• "Ephemeral" ownership. This one is weird, but because eBooks are transferred through wireless always-on connections, they can be erased from a device as easily as installed. It's happened to Kindles at least once -- certain George Orwell books suddenly vanished from Kindles around the world. And though it's nifty, it's also kind of creepy that's service knows how far I've read and can sync that page to another device automatically.

My Kindle experience so far
(or why I prefer the iPod)

The Kindle is kind of cool, but as yet I'm not quite in love. The e-Ink technology make the reading easy on the eye, and they say it is far superior when trying to read in sunlight, but I haven't gotten over the blinking screen when changing pages. Getting a book in seconds is extra nice. There are a few 'experimental' extras on the Kindle that could develop into really useful features, like playing mp3 files for background music audiobooks, and reading PDF files, but they're very rudimentary now.

I've been spoiled by my iPod Touch. When I started reading on the Kindle, I wanted to poke the screen to make it do things, and it seems to me that had better jump on the touchscreen bandwagon or be left behind. Even though the screen is smaller, I much prefer reading the Kindle book with the Kindle app on my iTouch. Color pictures are in color (the Kindle is b&w only) and can be enlarged and moved around, I can "turn" the pages with a finger swipe, and no annoying blink from one page to the next. Hyperlinks (I'm reading non-fiction, with footnotes and references to illustrations) can be accessed with a touch, where on the Kindle you have to navigate around with the "5-way controller" to get to the link. All the Kindle functions (make the type bigger, bookmarking, searching) work on the Kindle app too. I assume the same is true for the Kindle iPad app, with a larger screen.

Personally, as a reader and dedicated library user, "paying for a book is a verrrrrry hard idea to get my head around," (quoting the DeKalb Library blog writer), and there's not much way around that for eReader owners. That's ok with a lot of folks, but it limits the accessibility of books to all and the ability of libraries (a major American institution) to provide that access. Discussion of rights of first purchase and fair use, and rights of creators, and the new digital media would be another long post in itself.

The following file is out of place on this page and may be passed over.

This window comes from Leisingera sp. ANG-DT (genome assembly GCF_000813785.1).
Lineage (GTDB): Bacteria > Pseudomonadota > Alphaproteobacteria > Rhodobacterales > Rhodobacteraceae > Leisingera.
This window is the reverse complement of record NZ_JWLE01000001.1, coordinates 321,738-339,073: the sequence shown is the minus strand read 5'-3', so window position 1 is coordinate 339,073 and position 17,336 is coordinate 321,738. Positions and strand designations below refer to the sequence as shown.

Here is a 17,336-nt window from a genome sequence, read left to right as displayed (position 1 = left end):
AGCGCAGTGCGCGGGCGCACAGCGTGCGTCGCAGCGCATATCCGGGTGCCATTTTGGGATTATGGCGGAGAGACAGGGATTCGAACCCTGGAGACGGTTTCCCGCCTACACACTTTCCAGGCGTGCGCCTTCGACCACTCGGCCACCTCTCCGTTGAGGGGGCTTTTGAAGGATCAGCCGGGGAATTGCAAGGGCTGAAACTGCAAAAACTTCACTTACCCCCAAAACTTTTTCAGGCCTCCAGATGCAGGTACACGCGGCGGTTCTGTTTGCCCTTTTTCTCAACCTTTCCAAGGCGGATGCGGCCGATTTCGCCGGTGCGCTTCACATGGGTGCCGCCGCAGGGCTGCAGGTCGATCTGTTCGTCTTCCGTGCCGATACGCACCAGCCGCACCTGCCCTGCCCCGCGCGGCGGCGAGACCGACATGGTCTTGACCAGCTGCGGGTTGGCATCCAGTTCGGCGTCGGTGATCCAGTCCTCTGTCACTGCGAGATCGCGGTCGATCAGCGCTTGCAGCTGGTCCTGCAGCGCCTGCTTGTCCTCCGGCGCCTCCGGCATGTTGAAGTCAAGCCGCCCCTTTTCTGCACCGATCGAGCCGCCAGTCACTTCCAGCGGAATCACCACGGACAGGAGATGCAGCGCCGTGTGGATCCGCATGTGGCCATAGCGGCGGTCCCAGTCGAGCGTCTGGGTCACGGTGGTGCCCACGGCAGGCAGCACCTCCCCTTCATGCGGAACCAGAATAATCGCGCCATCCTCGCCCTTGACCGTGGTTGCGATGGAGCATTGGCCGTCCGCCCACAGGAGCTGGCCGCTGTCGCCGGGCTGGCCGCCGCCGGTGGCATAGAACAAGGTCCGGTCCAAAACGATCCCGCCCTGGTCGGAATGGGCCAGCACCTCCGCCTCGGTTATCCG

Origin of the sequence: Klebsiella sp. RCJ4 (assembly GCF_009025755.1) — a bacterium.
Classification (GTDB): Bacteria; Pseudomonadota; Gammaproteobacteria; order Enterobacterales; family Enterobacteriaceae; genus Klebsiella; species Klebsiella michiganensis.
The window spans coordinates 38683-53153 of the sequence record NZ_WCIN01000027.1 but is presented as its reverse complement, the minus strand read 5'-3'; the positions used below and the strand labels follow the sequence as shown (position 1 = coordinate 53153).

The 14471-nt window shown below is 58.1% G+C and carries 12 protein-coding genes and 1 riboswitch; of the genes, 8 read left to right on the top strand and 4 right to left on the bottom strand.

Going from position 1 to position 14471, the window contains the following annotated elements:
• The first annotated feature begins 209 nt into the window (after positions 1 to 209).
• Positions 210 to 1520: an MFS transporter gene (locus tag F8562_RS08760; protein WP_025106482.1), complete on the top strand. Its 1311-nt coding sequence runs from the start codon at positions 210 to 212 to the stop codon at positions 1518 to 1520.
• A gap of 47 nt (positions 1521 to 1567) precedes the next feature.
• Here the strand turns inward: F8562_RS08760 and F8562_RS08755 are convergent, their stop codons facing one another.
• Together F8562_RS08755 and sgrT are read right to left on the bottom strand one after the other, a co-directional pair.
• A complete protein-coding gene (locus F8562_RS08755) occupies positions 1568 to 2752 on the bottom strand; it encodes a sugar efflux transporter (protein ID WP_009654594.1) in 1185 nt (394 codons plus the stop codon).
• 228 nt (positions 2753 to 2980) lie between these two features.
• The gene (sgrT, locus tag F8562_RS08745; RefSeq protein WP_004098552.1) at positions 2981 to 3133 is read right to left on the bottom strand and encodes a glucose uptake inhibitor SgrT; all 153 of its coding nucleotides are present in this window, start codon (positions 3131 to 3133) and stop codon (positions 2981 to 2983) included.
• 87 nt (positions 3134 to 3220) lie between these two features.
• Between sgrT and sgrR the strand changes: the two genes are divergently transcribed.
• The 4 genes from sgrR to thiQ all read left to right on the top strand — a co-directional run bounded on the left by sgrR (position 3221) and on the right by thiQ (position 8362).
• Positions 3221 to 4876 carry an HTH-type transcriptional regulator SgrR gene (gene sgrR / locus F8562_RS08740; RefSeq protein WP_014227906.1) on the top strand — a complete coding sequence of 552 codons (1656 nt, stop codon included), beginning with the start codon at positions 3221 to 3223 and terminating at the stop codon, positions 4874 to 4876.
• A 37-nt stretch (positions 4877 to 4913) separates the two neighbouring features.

If it were something that most folks have to buy anyway (Social Studies textbooks, for instance) -- wow, awesome, yippee!!! Early textbook experiments in college didn't work out so well, but I think if the publishing companies and the touchscreen reader developers could get together, there could be market viability and real utility in electronic textbooks. The current eReaders aren't quite there yet.

For now, I'm sticking with my iPod (which also holds my beloved podcasts for easy listening) and the Kindle app. Unless you're headed to a tropical island to do a lot of beach reading, I'd recommend you try it out that way too.

But what about the Paideia Library's Kindle?????

Still working on it, trying to figure it out. I've had a few days to try it, and next it goes to an English teacher who's eager to try it out. After that, a student guinea pig. And then I may get a couple more for a bigger tryout. I'll let you know when a "rollout" happens.